Woke up twice in the night to throw on logs to the cabin fire -place so we wouldn't freeze. It was a team effort, all three of us moving in the dark to hold the flashlight, find the matches, toss in the wood and get it started again. We didn't speak. Just stood half-dead with tiredness and prayed that the coals hadn't gone out completely. Stumbled back up the loft ladder.

It was light when we got up and ran back to the main house for breakfast. Pancakes and eggs and bacon. Coffee and orange juice. Good food, warming and filling food, good for your soul food. It helped a little. Each day is a chance to start fresh, a new chance to make things right. We made a bit more of an effort. Before we left after breakfast, we went charging around in the woods for 1/2 hour, scaring partridges and getting mud on our boots, pine needles in our hair, stirring up mist and watching the sun try to shine through a heavy grey sky. We didn't really talk on the drive back into the city, but we had some fun singing along to songs. We didn't say anything of importance.
Maybe we didn't have anything of importance to say.


  1. I have never heard "To bloom where you're planted" before. I love it. It's a philosophy that I probably need to start living by.

    I have known my closest friends since I was 6 years old. I have now lived apart from them for nearly 3 years and I haven't replaced them. Maybe I should.

    The thing I enjoy most about your blog is knowing nothing about you! You let us in to these teeny, tiny snippets of your life that seem to be so everyday and mundane to you, but to the outside reader who knows nothing of the context I find them fascinating. So you're in Canada now? You were in Europe not long ago. And Egypt!

    Who ARE you??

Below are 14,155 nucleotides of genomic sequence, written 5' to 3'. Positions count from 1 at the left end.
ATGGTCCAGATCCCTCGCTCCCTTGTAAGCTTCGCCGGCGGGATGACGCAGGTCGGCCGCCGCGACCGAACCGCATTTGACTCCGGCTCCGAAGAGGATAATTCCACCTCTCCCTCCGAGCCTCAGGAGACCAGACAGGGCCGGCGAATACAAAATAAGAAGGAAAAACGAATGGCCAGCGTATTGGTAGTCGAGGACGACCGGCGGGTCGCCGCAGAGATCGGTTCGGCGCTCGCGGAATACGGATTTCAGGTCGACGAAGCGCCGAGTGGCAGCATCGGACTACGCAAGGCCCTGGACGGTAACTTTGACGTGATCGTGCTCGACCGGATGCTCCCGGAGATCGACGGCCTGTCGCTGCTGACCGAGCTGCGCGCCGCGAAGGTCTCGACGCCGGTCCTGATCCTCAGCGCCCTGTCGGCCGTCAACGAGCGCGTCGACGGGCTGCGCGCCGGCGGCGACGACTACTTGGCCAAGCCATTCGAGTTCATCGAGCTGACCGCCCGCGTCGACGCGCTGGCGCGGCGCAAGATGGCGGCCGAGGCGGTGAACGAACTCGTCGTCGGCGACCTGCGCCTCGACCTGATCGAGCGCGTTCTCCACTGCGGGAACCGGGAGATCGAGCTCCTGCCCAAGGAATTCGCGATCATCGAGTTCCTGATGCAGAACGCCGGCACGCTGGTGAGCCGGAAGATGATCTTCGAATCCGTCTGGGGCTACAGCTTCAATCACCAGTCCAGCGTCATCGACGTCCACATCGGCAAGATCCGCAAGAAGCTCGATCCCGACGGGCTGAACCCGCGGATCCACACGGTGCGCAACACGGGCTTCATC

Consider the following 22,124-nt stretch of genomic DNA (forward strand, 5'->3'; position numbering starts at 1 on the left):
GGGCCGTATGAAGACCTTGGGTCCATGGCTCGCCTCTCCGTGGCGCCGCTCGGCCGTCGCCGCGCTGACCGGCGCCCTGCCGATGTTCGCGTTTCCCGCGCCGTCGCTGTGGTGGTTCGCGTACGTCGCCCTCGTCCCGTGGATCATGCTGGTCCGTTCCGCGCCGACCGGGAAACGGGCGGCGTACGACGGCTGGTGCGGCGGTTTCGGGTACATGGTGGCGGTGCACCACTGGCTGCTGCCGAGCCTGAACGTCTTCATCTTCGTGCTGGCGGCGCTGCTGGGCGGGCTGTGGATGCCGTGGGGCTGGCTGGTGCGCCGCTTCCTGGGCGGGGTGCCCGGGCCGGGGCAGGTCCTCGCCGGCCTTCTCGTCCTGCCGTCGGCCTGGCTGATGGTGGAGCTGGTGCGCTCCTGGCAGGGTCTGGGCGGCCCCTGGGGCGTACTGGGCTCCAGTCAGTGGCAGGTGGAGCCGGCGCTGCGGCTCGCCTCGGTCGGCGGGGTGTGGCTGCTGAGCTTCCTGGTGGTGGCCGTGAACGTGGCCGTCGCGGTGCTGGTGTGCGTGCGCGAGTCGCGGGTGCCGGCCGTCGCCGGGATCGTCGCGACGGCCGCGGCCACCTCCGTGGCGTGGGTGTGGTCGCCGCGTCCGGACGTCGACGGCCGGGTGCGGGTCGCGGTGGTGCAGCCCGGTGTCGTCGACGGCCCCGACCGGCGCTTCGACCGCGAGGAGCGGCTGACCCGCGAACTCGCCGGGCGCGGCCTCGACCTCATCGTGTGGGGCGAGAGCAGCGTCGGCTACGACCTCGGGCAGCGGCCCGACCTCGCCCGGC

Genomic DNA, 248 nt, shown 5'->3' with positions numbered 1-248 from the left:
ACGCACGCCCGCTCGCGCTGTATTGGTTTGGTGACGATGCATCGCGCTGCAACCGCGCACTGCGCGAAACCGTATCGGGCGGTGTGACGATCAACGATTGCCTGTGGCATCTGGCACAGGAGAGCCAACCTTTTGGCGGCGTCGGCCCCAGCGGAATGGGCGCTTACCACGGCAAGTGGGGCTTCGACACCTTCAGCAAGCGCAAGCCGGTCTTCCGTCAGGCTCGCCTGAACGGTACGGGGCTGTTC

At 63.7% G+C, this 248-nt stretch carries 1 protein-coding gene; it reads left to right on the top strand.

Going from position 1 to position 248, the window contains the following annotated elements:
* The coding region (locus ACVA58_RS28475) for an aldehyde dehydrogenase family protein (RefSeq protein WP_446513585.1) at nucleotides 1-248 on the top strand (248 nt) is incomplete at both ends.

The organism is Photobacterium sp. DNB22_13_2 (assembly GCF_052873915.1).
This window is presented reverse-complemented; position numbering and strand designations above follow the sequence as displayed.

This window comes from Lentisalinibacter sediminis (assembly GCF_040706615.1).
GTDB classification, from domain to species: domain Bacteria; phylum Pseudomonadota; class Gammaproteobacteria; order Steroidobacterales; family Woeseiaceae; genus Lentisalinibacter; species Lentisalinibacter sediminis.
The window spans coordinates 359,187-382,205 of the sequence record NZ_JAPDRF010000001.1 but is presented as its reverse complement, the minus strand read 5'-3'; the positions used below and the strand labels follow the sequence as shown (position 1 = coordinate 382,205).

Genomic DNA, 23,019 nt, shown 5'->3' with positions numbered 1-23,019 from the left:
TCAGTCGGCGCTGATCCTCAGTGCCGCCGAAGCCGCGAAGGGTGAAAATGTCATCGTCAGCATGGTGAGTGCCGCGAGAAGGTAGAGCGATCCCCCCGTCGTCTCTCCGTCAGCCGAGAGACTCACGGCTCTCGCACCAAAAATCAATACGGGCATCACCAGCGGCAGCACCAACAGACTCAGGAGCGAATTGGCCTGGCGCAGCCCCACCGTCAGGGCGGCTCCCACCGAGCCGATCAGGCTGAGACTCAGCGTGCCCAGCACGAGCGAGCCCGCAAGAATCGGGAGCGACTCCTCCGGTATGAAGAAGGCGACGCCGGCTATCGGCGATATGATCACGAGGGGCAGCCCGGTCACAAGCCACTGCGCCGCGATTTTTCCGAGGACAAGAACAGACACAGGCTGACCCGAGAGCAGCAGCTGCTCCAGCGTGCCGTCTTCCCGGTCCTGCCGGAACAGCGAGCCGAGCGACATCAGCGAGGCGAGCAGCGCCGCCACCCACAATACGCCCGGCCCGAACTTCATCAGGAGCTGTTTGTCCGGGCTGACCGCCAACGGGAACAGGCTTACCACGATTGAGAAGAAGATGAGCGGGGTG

2. Smithster, if I told you I'd have to kill you.
    Just joking of course.
    Since you were 6??? SERIOUSLY?? Wow, that is impressive. And don't replace them, maybe just keep your eyes open for more close friends. It's too lonely to be in a city for 3 years without any kindred spirits. You need more than just acquaintances to survive :)

  3. Yeah you're right. Although I haven't been in the same city for 3 years, not even the same country. I've been surviving on acquaintances for way too long.

    I'm currently fighting the urge to lay down roots and instead continue to enjoy my 20s in a state of vagabondity (remember what I said about making words up if they don't exist?).

    Please don't kill me. Or, in fact, tell me. I fear both would be a trifle upsetting.

  4. This is kind of funny, Smithy. JJ's comment boards seem to be the place for inventing new words. I just did "ethereality" over on another post of hers. Vagabondity, now THAT'S going on me headstone.

    Jane, there's little I can say about this post that I haven't said about your other ones. It's just...well, it's grand. That's the word, grand. Smithy said it better. You take bits of your life (what would ordinarily be "mundane snippets") and with the most eloquent prose you transmogrify them into raw feeling, immaculate sentiment, vivifying and larger than life.

    It's awful fun to read, too. And eminently quotable. "You need more than just acquaintances to survive..."

    I know what the Mancunian means: NOT knowing anything about you somehow enhances these little glimpses, these snatches of feeling and sentiment that you privilege us with.

    Keep it up, huh?

    I'm sorry I didn't comment on this sooner. Internet access has been ragged lately.